Was this review helpful?
Ruthie is the very successful and beloved director of the local museum in Orient, Long Island, a town not far from the Hamptons and not as wealthy.  She and her husband Mike had purchased their dream home which they turned into a charming summer rental through elbow grease and TLC.  The summer income was the only way they could afford to live in the house the rest of the year so each year they packed up and moved with their 16-year-old daughter into a rental.

The museum as a nonprofit is governed by a board of directors, local very rich and entitled women who conspire to replace Ruthie with one of their own.  Ruthie does not come from privilege and is powerless to prevent this.  The first half of the book is the unpleasant ganging up on Ruthie, like a bunch of junior high school girls.  On top of it Ruthie makes some bad decisions and helps them bury her.  I didn’t enjoy the assault on the only likable character, watching her be dismantled.  And then her marriage finally collapses.

There are far too many story lines for my taste and just when I thought I’d have to throw in the towel, the writing began to really flow and the story get interesting.  I was surprised and relieved to enjoy the last quarter of the book which was a relief since I felt I had worked so hard to get there.  I wonder if I would have liked it better as a collection of interrelated short stories ala Olive Kitteridge.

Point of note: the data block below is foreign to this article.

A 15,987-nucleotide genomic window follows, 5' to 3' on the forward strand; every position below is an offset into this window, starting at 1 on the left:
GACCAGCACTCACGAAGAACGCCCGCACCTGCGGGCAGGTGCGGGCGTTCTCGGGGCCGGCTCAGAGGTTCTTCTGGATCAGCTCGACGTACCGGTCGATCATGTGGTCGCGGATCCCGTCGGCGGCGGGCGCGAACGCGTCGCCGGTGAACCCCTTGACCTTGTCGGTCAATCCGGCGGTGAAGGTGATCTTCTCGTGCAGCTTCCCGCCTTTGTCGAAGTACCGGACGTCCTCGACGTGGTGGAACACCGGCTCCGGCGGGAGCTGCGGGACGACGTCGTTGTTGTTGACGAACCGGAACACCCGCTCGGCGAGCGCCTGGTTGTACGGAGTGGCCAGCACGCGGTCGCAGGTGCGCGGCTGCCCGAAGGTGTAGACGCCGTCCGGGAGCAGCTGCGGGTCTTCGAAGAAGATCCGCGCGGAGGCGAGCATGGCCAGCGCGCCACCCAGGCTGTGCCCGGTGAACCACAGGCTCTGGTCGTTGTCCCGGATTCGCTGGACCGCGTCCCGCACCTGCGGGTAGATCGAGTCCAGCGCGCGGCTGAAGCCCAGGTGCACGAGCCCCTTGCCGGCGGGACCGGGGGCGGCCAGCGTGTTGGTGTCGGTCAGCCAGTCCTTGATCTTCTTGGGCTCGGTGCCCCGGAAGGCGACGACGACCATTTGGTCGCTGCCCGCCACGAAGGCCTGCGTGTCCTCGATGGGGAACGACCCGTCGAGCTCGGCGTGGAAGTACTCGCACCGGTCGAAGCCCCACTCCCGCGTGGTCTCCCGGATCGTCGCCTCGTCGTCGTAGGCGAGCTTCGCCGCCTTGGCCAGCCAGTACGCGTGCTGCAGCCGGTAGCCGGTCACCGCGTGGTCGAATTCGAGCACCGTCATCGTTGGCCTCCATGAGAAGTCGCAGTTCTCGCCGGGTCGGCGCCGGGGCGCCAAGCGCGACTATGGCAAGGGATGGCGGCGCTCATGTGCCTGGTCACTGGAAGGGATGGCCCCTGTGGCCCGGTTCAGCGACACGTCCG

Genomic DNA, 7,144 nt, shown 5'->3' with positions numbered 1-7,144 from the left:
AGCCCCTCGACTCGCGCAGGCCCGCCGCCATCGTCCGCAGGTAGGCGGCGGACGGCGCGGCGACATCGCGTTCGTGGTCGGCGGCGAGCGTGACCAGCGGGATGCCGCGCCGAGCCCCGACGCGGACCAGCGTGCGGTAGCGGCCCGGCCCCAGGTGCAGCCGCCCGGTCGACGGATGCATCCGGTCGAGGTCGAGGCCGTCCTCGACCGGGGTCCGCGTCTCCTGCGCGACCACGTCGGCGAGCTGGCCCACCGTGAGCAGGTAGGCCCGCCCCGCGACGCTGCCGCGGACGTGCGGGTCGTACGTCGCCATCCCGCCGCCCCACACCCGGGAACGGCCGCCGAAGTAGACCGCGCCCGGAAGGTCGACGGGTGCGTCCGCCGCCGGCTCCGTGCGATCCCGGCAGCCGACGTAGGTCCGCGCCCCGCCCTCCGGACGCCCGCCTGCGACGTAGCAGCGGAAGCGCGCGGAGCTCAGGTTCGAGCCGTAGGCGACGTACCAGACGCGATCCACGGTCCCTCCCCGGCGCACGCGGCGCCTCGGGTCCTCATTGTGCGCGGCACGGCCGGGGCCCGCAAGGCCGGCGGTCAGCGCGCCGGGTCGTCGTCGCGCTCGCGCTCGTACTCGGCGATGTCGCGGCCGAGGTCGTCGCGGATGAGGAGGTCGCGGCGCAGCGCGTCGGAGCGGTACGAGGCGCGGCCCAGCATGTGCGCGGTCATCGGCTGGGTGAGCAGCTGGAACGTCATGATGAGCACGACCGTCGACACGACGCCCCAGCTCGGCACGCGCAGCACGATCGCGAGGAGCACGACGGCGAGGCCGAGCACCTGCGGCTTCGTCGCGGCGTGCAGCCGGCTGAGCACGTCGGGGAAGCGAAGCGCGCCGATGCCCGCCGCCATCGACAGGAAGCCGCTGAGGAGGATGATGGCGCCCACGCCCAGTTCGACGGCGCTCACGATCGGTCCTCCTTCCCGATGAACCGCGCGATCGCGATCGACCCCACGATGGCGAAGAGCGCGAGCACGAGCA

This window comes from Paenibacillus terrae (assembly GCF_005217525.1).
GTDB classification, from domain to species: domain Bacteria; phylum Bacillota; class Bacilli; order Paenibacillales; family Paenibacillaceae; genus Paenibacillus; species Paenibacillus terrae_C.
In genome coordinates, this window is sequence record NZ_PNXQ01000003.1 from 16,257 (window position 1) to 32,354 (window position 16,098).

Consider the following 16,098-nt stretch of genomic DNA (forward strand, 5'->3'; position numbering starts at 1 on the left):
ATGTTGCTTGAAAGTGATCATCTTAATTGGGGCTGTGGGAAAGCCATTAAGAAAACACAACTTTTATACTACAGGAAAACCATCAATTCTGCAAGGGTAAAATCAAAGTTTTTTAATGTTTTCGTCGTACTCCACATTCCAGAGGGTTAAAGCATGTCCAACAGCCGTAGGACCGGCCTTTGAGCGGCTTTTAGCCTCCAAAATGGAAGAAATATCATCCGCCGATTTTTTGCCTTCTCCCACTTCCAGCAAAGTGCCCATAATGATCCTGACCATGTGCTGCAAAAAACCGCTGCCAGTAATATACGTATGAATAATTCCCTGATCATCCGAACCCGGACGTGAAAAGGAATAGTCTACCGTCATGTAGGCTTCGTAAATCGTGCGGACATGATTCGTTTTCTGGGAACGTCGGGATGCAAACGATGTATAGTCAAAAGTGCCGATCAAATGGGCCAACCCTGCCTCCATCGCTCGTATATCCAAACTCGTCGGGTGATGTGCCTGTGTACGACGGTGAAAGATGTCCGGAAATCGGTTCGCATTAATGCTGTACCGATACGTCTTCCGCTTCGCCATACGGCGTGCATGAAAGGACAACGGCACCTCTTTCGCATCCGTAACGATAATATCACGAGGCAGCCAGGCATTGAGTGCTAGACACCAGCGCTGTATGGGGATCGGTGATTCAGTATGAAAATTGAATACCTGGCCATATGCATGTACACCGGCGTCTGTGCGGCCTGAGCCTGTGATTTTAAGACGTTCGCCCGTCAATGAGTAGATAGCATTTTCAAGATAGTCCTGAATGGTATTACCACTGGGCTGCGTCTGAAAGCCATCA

Was this review helpful?
I had thought this book would be about summer romance, beaches, and friendships.  Instead it was about divorce, broken friendships and depression.  There were also many characters and it was hard to keep them straight. There were some parts that were entertaining, like the bounce house blowing away. But all in all, I struggled to keep my attention with this book.  The ending kept you guessing about what may happen to Ruthie, was it going to be a not so happy life for her, or were things going to turn around and she would gain happiness?